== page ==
Hello my little packets of single use HP Sauce! Welcome to another round of stuff I’ve read.
I love true crime books, the weirder the better. An honorary mention goes to Amelia Dyer and the Baby Farm Murders by Angela Buckley. Although the murder of infants is abhorrent it’s not quite odd enough to make the list. Fascinating book though and meticulously researched.
Starvation Heights by Gregg Olsen. The Victorian era was obsessed with fad diets and peculiar cures, and none were odder or more sinister than Starvation Heights.
Claire and Dora Williamson were two misguided upper class sisters, believing a trip to Linda Burfield Hazzard’s isolated ‘health farm’ in the Pacific Northwest will do them the world of good. It didn’t and that’s an understatement. We follow them from hopeful, rather naive beginnings to madness, starvation and desperation, as they blindly follow Linda’s prescribed diet of a few peas and sips of broth while signing away all their worldly goods.
Written in a novelesque manner (is that a word? It is now), I occasionally wished Gregg would hold back his tendency for poetry and just state the facts. However it’s absorbing, bizarre and deeply sinister, and you can’t help being fearful for the two women.
The Law’s Strangest Cases by Peter Seddon. I love this book so much. OK, the author’s sense of humour is occasionally annoying, but only very occasionally – most of the time it works or he keeps it to himself.
The cases are mind boggling (I never thought I’d use that term, yet here we are) stretching from the beginning of law to the late nineties, including the shipmates of cabin boy Richard Parker who was feasted on while adrift at sea. Bizarrely it doesn’t mention the novel of Edgar Allen Poe, The Narrative of Arthur Gordon Pym of Nantucket: a cabin boy named Richard Parker was eaten by his shipmates while adrift at sea – and it was written forty-five years previously. Life of Pi author Yann Martel was no doubt aware of this fact when he named his Bengal tiger Richard Parker.
Other fascinating moments include the gruesome origin of the phrase ‘Sweet Fanny Adams,’ a parrot whose screeches proved a mitigating factor and a man whose solution to annoying visiting relatives was to SET THE HOUSE ON FIRE.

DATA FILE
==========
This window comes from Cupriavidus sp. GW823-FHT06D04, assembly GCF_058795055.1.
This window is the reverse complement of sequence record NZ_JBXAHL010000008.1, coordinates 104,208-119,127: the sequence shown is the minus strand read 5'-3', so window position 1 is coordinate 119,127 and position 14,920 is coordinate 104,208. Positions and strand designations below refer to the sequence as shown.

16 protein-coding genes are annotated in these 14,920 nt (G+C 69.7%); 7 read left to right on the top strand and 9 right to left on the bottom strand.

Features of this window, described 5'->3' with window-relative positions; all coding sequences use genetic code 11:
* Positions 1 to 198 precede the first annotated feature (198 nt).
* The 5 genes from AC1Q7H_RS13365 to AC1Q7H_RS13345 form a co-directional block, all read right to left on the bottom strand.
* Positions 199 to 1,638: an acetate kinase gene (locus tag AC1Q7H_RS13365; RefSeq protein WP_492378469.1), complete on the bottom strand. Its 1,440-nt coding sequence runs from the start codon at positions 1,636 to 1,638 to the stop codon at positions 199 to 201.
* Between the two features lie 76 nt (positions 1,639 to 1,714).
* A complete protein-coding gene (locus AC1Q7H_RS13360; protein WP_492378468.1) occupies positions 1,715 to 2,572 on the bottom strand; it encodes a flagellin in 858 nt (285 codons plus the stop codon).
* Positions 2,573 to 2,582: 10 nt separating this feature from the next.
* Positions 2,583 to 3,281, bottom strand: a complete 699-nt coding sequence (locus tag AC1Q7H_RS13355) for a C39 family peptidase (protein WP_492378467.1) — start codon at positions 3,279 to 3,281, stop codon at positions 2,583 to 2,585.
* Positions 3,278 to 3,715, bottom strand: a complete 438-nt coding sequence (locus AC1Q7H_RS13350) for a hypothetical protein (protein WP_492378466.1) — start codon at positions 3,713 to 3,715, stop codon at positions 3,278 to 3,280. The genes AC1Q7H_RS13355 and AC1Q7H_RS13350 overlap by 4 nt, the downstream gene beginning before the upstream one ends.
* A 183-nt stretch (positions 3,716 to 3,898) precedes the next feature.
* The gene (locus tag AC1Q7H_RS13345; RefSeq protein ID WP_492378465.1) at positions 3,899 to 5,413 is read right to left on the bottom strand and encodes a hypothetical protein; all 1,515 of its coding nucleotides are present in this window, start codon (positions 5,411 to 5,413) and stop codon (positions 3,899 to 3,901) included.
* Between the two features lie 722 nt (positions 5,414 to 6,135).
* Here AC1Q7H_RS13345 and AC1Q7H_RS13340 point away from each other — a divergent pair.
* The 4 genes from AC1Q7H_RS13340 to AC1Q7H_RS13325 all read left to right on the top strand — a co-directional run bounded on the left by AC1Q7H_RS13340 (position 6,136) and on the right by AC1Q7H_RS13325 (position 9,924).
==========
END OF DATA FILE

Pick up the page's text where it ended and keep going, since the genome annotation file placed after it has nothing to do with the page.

If I Did It by OJ Simpson. OK, I want to make a couple of things clear: I didn’t pay for this book, I downloaded it. I’m sure that will infuriate some people but I didn’t want to give out any money for it, I would have felt dirty. I also couldn’t finish it – if you could throw a kindle book across the room I would have done.
He’s really not a very nice man. The entire thing is a litany of excuses and misdirection – I’m a great guy, I was married to a crazy person, I never called her fat when she had a baby she was the one making my life hell about it, I was understandably angry when she made friends I didn’t approve of and she was embarrassed after calling the cops on me because she realised it was over nothing, on and on and on.
Part of the reason I wanted to read it was morbid curiosity – I was in an abusive relationship for a few months and in order to stop me pressing charges he turned the whole thing on me, something OJ seems very adept at. In fact, even writing about this makes me feel a bit sick, so I think we should stop it there. Don’t buy this book.
The Girl In Alfred Hitchcock’s Shower by Robert Graysmith. Who was the girl we saw nude in the shower scene? It wasn’t Janet Leigh. What happened to her afterwards? It turns out she was murdered by a man in 1988 bearing an uncanny resemblance to Norman Bates…or was she?
You’d be right to be confused. The answers lie in this book which I mostly found fascinating, and yet I’d be lying if I didn’t tell you I skipped sections. Most people’s complaints with this book, by the author of Zodiac, was that it took so long to get to the actual murder. However I love films and read it more as a biography of a fascinating lady who not only secretly starred in Hitchcock’s movie but posed for art, became a playboy bunny and danced as a showgirl. Despite this there are still moments when it takes too long to get to a point, maybe lingers on a particular scene too long. I did like it though and I do recommend it.
The Burglar Caught by a Skeleton and Other Singular Tales From the Victorian Press by Jeremy Clay. This is a fun read. The stories are short and odd, a bit like me. Admittedly not all are crime, but as they’re all from the papers a large amount are.
Example headlines: Wife Driven Mad by Husband Tickling Feet, Liberals Eat Dog, Killed by a Drunken Bear and Bound In His Own Skin.
Come on now, you know you want to read that.
Farewell my little houseplants of an unidentified variety, see you next week!